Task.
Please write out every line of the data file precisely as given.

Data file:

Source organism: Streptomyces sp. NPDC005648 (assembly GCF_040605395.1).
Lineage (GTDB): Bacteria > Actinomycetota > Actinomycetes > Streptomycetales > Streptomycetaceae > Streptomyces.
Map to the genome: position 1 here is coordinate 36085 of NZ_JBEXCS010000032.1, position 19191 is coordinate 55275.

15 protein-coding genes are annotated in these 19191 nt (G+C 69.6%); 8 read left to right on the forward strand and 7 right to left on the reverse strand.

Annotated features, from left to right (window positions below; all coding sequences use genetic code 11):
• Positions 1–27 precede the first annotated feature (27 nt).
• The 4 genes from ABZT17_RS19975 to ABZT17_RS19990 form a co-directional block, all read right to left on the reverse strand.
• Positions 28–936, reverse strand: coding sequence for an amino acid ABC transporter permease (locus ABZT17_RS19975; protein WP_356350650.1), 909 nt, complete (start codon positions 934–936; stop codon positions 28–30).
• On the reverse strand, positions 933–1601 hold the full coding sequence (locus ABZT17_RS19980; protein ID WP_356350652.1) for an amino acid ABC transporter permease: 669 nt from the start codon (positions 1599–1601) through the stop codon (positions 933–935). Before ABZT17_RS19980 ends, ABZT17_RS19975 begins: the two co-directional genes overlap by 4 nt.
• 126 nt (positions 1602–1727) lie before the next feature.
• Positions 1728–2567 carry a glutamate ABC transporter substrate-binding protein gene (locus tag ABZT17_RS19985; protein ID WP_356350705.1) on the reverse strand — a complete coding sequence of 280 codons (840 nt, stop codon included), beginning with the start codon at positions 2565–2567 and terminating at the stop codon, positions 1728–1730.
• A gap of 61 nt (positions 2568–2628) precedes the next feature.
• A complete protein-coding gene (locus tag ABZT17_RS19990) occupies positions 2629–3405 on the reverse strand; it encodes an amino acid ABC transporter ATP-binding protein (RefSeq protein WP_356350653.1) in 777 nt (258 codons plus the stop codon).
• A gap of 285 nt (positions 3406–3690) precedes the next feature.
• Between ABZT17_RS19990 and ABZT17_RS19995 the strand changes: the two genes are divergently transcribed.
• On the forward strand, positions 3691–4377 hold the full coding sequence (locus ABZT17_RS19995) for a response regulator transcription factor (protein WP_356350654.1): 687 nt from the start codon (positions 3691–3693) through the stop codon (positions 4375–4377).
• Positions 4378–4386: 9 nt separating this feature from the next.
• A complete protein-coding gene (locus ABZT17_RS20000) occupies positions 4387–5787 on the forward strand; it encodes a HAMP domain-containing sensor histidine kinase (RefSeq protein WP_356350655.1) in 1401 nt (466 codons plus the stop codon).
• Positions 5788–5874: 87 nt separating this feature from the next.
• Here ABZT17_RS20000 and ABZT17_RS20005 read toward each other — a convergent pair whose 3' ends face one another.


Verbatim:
Source organism: Streptomyces sp. NPDC005648 (assembly GCF_040605395.1).
Lineage (GTDB): Bacteria > Actinomycetota > Actinomycetes > Streptomycetales > Streptomycetaceae > Streptomyces.
Map to the genome: position 1 here is coordinate 36085 of NZ_JBEXCS010000032.1, position 19191 is coordinate 55275.

15 protein-coding genes are annotated in these 19191 nt (G+C 69.6%); 8 read left to right on the forward strand and 7 right to left on the reverse strand.

Annotated features, from left to right (window positions below; all coding sequences use genetic code 11):
• Positions 1–27 precede the first annotated feature (27 nt).
• The 4 genes from ABZT17_RS19975 to ABZT17_RS19990 form a co-directional block, all read right to left on the reverse strand.
• Positions 28–936, reverse strand: coding sequence for an amino acid ABC transporter permease (locus ABZT17_RS19975; protein WP_356350650.1), 909 nt, complete (start codon positions 934–936; stop codon positions 28–30).
• On the reverse strand, positions 933–1601 hold the full coding sequence (locus ABZT17_RS19980; protein ID WP_356350652.1) for an amino acid ABC transporter permease: 669 nt from the start codon (positions 1599–1601) through the stop codon (positions 933–935). Before ABZT17_RS19980 ends, ABZT17_RS19975 begins: the two co-directional genes overlap by 4 nt.
• 126 nt (positions 1602–1727) lie before the next feature.
• Positions 1728–2567 carry a glutamate ABC transporter substrate-binding protein gene (locus tag ABZT17_RS19985; protein ID WP_356350705.1) on the reverse strand — a complete coding sequence of 280 codons (840 nt, stop codon included), beginning with the start codon at positions 2565–2567 and terminating at the stop codon, positions 1728–1730.
• A gap of 61 nt (positions 2568–2628) precedes the next feature.
• A complete protein-coding gene (locus tag ABZT17_RS19990) occupies positions 2629–3405 on the reverse strand; it encodes an amino acid ABC transporter ATP-binding protein (RefSeq protein WP_356350653.1) in 777 nt (258 codons plus the stop codon).
• A gap of 285 nt (positions 3406–3690) precedes the next feature.
• Between ABZT17_RS19990 and ABZT17_RS19995 the strand changes: the two genes are divergently transcribed.
• On the forward strand, positions 3691–4377 hold the full coding sequence (locus ABZT17_RS19995) for a response regulator transcription factor (protein WP_356350654.1): 687 nt from the start codon (positions 3691–3693) through the stop codon (positions 4375–4377).
• Positions 4378–4386: 9 nt separating this feature from the next.
• A complete protein-coding gene (locus ABZT17_RS20000) occupies positions 4387–5787 on the forward strand; it encodes a HAMP domain-containing sensor histidine kinase (RefSeq protein WP_356350655.1) in 1401 nt (466 codons plus the stop codon).
• Positions 5788–5874: 87 nt separating this feature from the next.
• Here ABZT17_RS20000 and ABZT17_RS20005 read toward each other — a convergent pair whose 3' ends face one another.